Are we still listening to space?

Wednesday, August 19, 2020 - 14:30 in Astronomy & Space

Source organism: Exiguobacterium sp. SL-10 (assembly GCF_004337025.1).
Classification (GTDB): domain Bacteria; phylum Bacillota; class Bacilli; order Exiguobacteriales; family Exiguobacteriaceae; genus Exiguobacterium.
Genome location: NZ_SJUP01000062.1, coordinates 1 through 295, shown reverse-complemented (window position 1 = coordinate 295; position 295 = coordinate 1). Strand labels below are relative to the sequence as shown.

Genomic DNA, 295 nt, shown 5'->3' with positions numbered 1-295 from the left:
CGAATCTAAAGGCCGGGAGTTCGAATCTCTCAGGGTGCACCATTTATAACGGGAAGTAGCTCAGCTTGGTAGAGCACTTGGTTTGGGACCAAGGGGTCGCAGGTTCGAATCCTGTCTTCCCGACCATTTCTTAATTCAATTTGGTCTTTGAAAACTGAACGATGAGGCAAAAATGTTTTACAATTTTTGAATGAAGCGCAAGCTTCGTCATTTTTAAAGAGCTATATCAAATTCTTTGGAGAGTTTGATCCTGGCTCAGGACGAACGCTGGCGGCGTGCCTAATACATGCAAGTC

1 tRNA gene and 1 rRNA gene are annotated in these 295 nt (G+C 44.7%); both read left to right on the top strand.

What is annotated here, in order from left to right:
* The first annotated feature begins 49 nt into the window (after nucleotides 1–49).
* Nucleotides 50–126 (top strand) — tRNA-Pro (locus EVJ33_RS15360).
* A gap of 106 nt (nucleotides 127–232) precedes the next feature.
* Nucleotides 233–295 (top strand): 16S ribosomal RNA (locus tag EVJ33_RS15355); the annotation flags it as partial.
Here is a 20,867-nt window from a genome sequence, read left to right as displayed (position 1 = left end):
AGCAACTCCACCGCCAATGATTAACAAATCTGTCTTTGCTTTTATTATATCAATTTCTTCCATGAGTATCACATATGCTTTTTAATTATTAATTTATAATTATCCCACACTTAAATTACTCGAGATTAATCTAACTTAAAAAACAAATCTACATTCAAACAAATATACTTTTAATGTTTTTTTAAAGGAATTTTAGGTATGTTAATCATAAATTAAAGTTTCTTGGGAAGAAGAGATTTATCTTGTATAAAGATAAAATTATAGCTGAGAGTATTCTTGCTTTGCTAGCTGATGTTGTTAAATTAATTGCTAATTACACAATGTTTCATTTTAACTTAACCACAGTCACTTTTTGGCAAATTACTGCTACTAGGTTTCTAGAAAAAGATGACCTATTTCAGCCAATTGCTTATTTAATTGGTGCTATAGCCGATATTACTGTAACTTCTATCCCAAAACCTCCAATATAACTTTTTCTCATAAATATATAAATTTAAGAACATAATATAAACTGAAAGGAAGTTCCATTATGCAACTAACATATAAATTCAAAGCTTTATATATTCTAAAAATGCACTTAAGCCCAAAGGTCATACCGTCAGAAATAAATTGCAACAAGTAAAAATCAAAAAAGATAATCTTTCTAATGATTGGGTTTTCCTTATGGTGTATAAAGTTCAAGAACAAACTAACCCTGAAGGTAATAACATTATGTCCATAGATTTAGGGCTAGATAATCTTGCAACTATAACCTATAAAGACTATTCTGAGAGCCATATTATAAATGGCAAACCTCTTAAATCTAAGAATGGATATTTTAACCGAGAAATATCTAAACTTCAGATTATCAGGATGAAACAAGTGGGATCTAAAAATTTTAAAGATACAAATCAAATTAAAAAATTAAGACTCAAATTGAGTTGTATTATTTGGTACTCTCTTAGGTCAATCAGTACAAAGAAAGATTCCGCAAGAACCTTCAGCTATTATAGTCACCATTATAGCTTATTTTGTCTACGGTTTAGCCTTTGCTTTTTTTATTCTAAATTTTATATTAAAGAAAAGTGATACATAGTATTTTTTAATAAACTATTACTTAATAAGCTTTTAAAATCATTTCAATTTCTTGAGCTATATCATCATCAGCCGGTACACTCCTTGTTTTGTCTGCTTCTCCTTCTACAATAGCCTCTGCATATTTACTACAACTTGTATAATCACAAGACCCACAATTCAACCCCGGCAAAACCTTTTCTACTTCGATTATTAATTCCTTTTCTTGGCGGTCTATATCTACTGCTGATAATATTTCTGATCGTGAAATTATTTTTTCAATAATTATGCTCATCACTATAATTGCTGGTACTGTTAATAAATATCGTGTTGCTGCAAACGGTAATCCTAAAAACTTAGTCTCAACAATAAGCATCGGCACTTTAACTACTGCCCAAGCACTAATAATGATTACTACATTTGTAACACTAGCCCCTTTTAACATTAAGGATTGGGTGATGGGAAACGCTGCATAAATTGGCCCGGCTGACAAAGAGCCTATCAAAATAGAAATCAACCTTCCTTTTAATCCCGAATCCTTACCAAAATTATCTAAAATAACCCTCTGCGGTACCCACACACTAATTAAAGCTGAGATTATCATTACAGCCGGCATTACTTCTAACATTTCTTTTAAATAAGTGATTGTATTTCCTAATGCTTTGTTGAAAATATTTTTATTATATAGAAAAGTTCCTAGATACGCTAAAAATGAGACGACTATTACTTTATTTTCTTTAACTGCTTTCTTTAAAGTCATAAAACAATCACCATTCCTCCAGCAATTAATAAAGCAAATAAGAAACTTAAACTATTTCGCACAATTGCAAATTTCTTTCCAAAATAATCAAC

When LIGO, the Laser Interferometer Gravitational-Wave Observatory, and its European counterpart, Virgo, detect a gravitational ripple from space, a public alert is sent out. That alert lets researchers know with a decently high confidence that this ripple was probably caused by an exceptional cosmic event, such as the collision of neutron stars or the merging of black holes, somewhere in the universe. Then starts the scramble. A pair of researchers is assigned to the incoming event, analyzing the data to get a preliminary location in the sky whence the ripple emanated. Telescopes are pointed in that direction, more data is amassed, and the pair of researchers conducts further followup studies to try to determine what kind of event caused the wave. “I often think of it as if we’re in a dark forest and listening to the ground,” says Eva Huang, a third-year Department of Physics graduate student in Assistant Professor Salvatore...

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